Citation: Monthly Weather Review 149, 8; 10.1175/MWR-D-20-0380.1

If no entrainment were to occur in the simulation above the 0–2-km layer, where the cloud base is located, we would expect the cloud core to only contain passive tracers originating in the 0–2-km layer. Thus, the presence of passive tracers from above the 0–2-km layer would indicate that entrainment has taken place. In the context of Fig. 10, a positive difference in passive tracer mixing ratio for a tracer originating above the 0–2-km layer indicates that more of that passive tracer was entrained above 2 km in the MOIST simulation than in the MOIST-calm simulation. The only exception to this is that some passive tracer is transported downward into the 0–2-km layer from higher layers via downdrafts. That said, it should be noted that only a negligible amount of 4–6-km passive tracer, which originates entirely within the dry air layer, was ever transported below 2 km during the simulation. Our analysis of the passive tracers indicates that entrainment did occur and that more of the 4–6-km passive tracer (green lines, Fig. 10) reached the cloud core in the MOIST simulation than in the MOIST-calm simulation. This indicates that the presence of storm-relative wind increases the rate at which environmental air is being ingested into the cloud core. As such, we can conclude that the primary physical mechanism by which the storm-relative wind contributes to the weakening or suppression of deep convection is the enhancement of entrainment.

We performed two additional MOIST simulations to gauge the sensitivity of the deep convection to the altitude of the dry air. In the MOIST-upper simulation, we used to the MOIST profile above the freezing level and the CONTROL profile below the freezing level (i.e., dry air below the freezing level only) and in the MOIST-lower simulation we used the MOIST profile below the freezing level and the CONTROL profile above the freezing level (i.e., dry air above the freezing level only). The division between MOIST and CONTROL was placed at the freezing level so as to test the importance of realizing the latent heat of fusion to the production of deep convection in the presence of the dry airflow layer.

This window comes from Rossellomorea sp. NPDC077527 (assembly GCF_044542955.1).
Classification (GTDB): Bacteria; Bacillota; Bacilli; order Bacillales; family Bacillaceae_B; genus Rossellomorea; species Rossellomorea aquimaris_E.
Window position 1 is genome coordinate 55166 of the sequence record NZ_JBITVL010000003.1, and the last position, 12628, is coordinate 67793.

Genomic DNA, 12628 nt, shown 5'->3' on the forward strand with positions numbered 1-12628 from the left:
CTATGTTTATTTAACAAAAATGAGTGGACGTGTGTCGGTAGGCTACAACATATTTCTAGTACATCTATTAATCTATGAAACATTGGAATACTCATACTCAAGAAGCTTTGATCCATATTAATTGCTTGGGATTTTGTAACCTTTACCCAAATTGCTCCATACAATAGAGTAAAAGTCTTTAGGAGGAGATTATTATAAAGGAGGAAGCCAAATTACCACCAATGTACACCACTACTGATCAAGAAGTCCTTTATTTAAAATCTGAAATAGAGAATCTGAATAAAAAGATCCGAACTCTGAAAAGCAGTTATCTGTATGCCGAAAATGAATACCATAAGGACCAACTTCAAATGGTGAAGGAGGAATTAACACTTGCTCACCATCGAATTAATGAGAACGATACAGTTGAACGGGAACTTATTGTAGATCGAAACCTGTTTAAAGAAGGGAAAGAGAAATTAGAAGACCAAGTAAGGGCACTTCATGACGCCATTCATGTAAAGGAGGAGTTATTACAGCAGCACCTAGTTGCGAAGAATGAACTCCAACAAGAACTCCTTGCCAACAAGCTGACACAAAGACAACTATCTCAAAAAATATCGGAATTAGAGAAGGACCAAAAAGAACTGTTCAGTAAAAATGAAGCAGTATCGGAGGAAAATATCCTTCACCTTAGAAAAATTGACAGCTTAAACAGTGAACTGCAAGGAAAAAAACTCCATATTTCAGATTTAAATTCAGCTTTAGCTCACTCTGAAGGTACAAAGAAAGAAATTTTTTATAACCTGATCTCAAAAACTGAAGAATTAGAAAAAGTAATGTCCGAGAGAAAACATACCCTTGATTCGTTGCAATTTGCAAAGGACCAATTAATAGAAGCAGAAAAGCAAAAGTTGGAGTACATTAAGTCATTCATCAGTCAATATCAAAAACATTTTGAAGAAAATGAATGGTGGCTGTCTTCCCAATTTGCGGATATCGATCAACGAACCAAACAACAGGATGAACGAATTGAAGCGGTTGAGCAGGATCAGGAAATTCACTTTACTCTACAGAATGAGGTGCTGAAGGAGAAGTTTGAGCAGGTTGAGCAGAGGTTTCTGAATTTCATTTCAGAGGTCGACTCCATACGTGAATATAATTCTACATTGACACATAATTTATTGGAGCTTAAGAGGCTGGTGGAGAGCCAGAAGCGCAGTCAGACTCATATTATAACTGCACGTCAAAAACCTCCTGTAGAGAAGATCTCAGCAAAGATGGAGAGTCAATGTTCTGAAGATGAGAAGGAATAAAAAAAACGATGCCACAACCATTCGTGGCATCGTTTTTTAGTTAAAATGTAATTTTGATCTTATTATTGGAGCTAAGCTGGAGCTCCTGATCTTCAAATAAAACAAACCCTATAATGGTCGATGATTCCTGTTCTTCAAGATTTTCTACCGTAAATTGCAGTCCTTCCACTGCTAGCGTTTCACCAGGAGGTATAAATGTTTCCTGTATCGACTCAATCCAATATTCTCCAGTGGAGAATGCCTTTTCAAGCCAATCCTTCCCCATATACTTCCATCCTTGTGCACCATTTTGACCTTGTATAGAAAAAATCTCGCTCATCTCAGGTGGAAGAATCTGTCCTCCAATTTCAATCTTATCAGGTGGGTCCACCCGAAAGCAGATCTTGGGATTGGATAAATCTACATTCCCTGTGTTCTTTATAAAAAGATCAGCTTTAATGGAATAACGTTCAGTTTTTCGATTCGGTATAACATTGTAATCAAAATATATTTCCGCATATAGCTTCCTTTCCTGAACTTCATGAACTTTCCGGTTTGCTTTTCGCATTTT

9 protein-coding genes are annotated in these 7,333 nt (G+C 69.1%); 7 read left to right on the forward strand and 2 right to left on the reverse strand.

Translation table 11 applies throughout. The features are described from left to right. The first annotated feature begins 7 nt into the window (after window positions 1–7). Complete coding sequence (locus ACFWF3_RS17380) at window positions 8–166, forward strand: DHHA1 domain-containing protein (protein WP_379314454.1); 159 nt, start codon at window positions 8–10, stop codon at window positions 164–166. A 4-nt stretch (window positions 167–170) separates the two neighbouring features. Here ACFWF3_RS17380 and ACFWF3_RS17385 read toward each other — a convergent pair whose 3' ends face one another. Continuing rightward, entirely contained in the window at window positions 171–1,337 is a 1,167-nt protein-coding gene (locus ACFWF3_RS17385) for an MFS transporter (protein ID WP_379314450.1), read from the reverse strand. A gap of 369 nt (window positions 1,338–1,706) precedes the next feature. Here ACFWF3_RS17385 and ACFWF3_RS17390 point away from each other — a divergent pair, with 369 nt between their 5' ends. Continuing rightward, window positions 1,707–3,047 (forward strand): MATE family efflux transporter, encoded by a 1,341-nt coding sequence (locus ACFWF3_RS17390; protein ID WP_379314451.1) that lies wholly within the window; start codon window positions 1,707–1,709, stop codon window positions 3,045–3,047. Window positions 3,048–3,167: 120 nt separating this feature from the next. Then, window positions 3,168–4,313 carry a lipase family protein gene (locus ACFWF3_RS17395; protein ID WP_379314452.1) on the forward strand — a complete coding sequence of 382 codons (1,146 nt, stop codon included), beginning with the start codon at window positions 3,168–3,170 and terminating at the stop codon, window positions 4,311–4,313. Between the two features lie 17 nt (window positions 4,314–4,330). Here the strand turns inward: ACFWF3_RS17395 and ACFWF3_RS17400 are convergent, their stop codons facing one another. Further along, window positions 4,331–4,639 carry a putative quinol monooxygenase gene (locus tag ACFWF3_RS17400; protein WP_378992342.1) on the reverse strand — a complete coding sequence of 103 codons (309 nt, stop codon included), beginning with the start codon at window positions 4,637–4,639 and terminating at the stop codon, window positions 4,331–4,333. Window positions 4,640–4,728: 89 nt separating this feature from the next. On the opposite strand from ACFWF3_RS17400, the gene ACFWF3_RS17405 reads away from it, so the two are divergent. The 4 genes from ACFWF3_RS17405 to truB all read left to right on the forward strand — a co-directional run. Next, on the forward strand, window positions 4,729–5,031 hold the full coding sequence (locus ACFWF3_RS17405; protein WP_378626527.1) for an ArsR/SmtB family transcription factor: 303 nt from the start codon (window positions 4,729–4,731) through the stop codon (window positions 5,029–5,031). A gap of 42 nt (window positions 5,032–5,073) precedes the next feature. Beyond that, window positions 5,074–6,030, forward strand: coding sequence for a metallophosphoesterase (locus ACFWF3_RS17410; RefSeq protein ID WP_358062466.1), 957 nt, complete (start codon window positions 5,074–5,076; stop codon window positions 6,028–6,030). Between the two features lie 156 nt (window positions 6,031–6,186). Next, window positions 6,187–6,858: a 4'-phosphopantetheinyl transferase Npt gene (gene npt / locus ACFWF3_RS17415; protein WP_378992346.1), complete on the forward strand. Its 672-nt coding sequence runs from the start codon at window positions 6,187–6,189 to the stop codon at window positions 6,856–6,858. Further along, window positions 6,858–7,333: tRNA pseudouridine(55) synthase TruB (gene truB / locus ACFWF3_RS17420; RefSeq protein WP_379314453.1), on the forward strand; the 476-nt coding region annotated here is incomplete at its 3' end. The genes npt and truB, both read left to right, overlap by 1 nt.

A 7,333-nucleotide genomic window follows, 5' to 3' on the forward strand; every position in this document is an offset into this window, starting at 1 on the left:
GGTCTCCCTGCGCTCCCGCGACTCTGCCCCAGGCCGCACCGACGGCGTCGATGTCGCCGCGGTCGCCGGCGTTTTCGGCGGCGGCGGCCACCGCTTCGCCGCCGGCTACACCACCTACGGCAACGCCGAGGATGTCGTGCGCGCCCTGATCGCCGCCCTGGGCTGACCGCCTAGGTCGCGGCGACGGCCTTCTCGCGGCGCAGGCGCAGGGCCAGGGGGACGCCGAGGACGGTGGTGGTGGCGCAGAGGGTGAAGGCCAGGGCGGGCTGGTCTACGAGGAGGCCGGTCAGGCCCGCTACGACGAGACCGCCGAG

When only the air above the freezing level is moistened (MOIST-upper, Fig. 9e), the resulting convection closely resembles that of the CONTROL simulation with only shallow convection being generated. In contrast, when only the air below the freezing level is moistened (MOIST-lower, Fig. 9f), the resulting convection resembles that of the MOIST simulation. As such, we can conclude that the dry airflow below the freezing level has a greater role in suppressing deep convection than the dry air above the freezing level.

A comparison of the timing of the deep convection in the four simulations that produced it reveals additional insights. Based on when the cloud mixing ratio contour in Fig. 9 first reached an altitude of 10 km, the MOIST-calm simulation was the first to produce deep convection while the CONTROL-calm was the last to produce deep convection. While convection in both the MOIST and MOIST-lower simulations reaches the freezing level at approximately the same time, as would be expected given their identical environmental profiles below the freezing level, the convection is slower to deepen above the freezing level in the MOIST-lower simulation due to encountering a drier environment there. The difference in the timing of deep convection between each subsequent simulation is only a single output time step: 5 min. As such, the difference between the timing of the MOIST-calm simulation and the CONTROL-calm simulation is only approximately 15 min, acknowledging the discretization due to only having output every 5 min. This small spread in the timing of the deep convection reinforces our conclusion that the dry airflow below the freezing level, which suppressed deep convection in our simulations, is of considerably greater importance than the dry airflow above the freezing level, which delayed the deep convection by a small amount. That said, enhanced entrainment of unsaturated environmental air above the freezing level does appear to have weakened the strength of the deep convection in terms of overall depth and upward mass flux.

As hinted at above, the physical mechanism for the increased impact of dry airflow below the freezing level is likely the loss of the buoyancy generated by the release of the latent heat of fusion. The moist environment in the MOIST-lower simulation (Fig. 9f) means that any updraft dilution due to entrainment below the freezing level would have a much smaller impact on the updraft saturation deficit than in the drier low-level environment of the MOIST-upper simulation. The larger amount of moisture passing upward through the freezing level in the MOIST-lower simulation in comparison to the MOIST-upper simulation results in a larger potential for buoyancy generation via the release of the latent heat of fusion. The greater buoyancy produces a stronger, larger updraft capable of transporting air parcels aloft faster with less dilution by the dry air aloft in the MOIST-lower simulation when compared to the MOIST-upper simulation.

Collectively, the results of these idealized simulations indicate that the presence of a dry airflow layer can suppress deep convection when it extends below the freezing level. Furthermore, the storm-relative flow component is critical to the dry air having a noticeable impact on the deep convection. Even with a small dewpoint depression, the storm-relative flow acts to weaken the deep convection.